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Posts for tag: Hearing Aids

August 01, 2016
Category: General
Tags: Hearing Loss   Hearing Aids  

How well you hear affects the quality of your life. Poor communication, frustration and withdrawal in social situations and difficulty in hearing aidsprocessing information all result from hearing loss. Hearing aids assist people of all ages by supporting the hearing abilities people have. Board-certified otolaryngologist in Frederick, MD, Dr. Kirby Scott, teaches patients about the kinds of hearing loss and about the science that improves function through the devices we call hearing aids.

Kinds of Hearing Loss

The National Institute on Deafness and Other Communication Disorders says there are 3 kinds of hearing loss:

  1. Conductive--related to how sound waves pass through the ear drum and bones of the middle ear
  2. Sensorineural--often an age-related deficit in how sound is picked up by the acoustic nerve and arrives at the brain
  3. Mixed--a combination of conductive and sensorineural loss
  4. Central--the brain's inability to process sound signals it receives from the ear

Hearing aids from your Frederick otolaryngologist can address conductive, sensorineural and mixed hearing loss. Other therapies such as ear wax (cerumen) removal, insertion of tubes to drain fluid and pharmaceuticals to quell infection are among the many treatments your Otolaryngologist from Central ENT Consultants employs to correct hearing deficits.

The Science Behind Hearing Aids

Hearing involves more than volume of sound. The pitch, or frequency, of sound waves plays an important role in what we hear and how well we hear it. Additionally, things such as background noise and direction of sound affect clarity. People who are beginning to perceive a hearing loss often complain of difficulty in understanding soft voices, such as those of young children, and of struggling with noisy environments and the direction of various sounds.

Fortunately, modern hearing aid technology has progressed to the point where many devices are programmable and adjustable specific to the wearer's kind of hearing loss. There are 2 basic types of hearing aid technology:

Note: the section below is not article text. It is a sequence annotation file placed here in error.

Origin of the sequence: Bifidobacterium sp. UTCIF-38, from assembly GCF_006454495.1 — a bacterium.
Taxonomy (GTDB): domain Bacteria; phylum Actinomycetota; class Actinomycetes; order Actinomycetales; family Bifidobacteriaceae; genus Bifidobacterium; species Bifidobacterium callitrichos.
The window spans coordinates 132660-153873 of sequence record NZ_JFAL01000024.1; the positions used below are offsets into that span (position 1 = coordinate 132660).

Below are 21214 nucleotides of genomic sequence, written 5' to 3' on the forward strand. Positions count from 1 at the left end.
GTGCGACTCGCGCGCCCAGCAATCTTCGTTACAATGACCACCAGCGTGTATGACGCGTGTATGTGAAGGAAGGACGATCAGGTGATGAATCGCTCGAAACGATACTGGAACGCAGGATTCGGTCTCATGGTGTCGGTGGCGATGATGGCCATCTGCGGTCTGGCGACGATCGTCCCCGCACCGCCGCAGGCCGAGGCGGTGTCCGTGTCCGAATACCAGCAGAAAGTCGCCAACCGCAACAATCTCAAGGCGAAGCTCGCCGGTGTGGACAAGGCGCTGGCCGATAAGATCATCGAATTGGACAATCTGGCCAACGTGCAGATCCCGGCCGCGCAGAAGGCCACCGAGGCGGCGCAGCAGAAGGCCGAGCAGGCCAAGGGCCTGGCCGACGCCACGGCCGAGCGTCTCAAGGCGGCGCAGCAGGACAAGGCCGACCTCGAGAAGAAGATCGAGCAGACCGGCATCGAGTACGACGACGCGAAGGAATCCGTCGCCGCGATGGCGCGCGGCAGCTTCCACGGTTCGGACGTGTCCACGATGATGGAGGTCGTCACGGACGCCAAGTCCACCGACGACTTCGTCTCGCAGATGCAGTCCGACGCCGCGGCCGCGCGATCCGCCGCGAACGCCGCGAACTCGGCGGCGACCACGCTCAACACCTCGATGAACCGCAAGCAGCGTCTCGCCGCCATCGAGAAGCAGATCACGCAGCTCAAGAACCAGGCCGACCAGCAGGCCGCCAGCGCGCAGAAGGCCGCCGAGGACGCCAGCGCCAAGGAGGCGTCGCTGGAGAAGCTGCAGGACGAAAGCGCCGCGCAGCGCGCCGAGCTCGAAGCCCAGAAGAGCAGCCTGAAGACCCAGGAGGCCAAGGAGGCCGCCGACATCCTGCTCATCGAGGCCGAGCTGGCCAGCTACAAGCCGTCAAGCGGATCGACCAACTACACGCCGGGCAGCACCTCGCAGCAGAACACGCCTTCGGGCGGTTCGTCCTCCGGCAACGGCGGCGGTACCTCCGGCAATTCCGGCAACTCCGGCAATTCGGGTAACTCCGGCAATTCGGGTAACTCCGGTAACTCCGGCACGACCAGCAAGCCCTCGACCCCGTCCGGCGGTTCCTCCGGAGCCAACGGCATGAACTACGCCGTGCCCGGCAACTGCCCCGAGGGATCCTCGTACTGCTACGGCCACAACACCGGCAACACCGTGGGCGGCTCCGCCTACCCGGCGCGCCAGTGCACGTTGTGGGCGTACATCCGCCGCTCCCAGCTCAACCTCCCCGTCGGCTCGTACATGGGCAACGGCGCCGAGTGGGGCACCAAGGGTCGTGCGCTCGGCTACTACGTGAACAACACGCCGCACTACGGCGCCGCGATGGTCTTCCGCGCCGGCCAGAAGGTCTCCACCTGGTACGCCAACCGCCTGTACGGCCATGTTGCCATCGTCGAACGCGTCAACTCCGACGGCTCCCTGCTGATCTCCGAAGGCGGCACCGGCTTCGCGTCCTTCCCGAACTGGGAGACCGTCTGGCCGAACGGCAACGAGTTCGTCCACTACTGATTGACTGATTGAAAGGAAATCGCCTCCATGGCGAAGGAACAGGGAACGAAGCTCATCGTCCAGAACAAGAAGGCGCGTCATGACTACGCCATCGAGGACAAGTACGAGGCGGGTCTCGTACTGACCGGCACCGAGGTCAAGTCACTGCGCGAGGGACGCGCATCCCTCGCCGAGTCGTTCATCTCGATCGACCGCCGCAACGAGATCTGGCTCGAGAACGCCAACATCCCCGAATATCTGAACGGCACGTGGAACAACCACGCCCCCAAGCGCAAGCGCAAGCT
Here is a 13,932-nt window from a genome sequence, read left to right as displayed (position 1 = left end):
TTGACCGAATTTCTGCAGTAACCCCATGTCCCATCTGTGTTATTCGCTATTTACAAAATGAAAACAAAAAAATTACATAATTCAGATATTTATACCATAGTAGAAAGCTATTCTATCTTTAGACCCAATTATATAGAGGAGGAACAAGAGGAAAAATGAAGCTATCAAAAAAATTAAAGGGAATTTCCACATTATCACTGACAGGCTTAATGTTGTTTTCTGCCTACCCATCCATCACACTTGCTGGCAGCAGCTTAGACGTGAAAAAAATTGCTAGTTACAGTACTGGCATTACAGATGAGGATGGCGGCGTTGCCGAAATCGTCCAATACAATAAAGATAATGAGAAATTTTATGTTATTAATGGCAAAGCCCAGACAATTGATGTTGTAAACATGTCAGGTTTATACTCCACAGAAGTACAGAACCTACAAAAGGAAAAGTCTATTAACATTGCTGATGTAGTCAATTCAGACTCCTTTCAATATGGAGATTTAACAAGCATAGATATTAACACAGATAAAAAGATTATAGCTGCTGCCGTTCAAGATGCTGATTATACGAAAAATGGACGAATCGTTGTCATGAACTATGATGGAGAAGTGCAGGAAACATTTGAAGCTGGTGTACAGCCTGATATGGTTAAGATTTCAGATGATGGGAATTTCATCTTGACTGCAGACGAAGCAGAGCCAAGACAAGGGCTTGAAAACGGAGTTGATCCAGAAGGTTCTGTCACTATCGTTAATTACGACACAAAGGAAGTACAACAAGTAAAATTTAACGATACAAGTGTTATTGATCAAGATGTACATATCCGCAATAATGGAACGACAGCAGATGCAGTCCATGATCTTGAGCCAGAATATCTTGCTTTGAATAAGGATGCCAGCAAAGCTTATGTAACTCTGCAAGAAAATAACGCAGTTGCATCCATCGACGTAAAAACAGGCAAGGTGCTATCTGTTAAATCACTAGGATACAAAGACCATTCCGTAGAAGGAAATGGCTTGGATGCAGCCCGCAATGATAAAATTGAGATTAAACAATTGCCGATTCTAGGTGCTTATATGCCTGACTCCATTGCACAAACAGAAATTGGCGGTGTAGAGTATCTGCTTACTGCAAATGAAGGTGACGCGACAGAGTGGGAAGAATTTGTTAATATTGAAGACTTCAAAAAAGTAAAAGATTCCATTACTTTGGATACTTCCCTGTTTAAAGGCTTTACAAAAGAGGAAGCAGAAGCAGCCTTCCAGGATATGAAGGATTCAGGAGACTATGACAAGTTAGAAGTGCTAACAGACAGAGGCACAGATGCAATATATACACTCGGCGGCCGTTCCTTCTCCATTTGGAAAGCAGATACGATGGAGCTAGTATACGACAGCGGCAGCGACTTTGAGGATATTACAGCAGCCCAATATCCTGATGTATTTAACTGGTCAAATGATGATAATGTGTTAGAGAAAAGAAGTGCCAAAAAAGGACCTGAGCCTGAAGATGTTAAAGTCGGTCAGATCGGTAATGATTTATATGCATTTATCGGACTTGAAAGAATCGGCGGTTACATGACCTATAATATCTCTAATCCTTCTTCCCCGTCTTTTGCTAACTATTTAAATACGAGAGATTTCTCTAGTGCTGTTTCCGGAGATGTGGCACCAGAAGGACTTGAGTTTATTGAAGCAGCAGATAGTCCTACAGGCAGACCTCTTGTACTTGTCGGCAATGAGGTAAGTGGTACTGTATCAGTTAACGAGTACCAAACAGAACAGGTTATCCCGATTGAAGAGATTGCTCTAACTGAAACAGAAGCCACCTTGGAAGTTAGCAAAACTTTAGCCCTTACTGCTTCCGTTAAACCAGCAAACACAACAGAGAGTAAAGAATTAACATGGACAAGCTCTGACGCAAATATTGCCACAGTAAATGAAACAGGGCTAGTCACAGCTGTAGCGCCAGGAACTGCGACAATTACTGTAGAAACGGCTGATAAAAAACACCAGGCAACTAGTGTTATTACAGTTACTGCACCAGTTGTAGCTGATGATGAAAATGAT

• Analog--which receives sound waves through a microphone and amplifies them, adjusting for crowded environments, according to the audiologist's programming
  • Digital--which changes sound saves into numerical codes, amplifying certain frequencies more than others as needed and adjusting for direction of sound

What can a Hearing Aid Do for You?

You won't know until you get a complete physical exam from Dr. Scott and a hearing evaluation from our audiologist, Michelle Garrett. They will pinpoint the cause of your hearing issues and if necessary recommend the hearing device just right for your situation. Call Central ENT Consultants in Frederick, MD today for an appointment: (301) 739-0400.

Hearing Loss Explained by Our ENT Doctor

As your Hagerstown ENT doctor, Dr. Kirby Scott works to help you understand hearing loss and how to protect yourself.  Hearing loss typically occurs gradually, while many people do not recognize early signs. In many cases, your friends, family and co-workers might notice the problem before you initially do. 
It is important to address potential hearing loss as early as possible for the best treatment options. Not only will early treatment enhance your quality of life, but it also broadens the scope of treatment options available.  While you can’t reverse hearing loss, you also do not have to live in a world of quieter, less distinct sounds.  Let’s take a look at hearing loss caused by noise.

Hearing Loss Caused by Noise

Loud noise can be very damaging to your ears—both the level of noise and the length of time you listen to that noise.  Noise levels are measured in decibels, or dB for short, and the higher the decibel level, the louder the noise is. If a sound is louder than 85 dB, it can cause permanent hearing loss.  Your hearing system can be injured not only by a loud blast or explosion, but also by prolonged exposure to high noise levels.   You can tell that you are listening to dangerous noise levels if:
  • You must raise your voice to be heard
  • You can’t hear someone 3 feet away from you
  • Speech around you sounds muffled or dull after you leave the noisy area
  • You have pain or ringing in your ears after exposure to noise
Noise induced hearing loss is usually permanent and progresses with each exposure. If you are exposed to loud noises, it is important to wear proper ear protection in order to prevent hearing loss.
Talk to Dr. Kirby Scott, our Hagerstown ENT doctor, if you are having difficulty hearing.  By seeking treatment, you can dramatically improve the quality of your life and your loved ones. People who use hearing aids report greater self-confidence, closer relationships with loved ones and an improved outlook on life.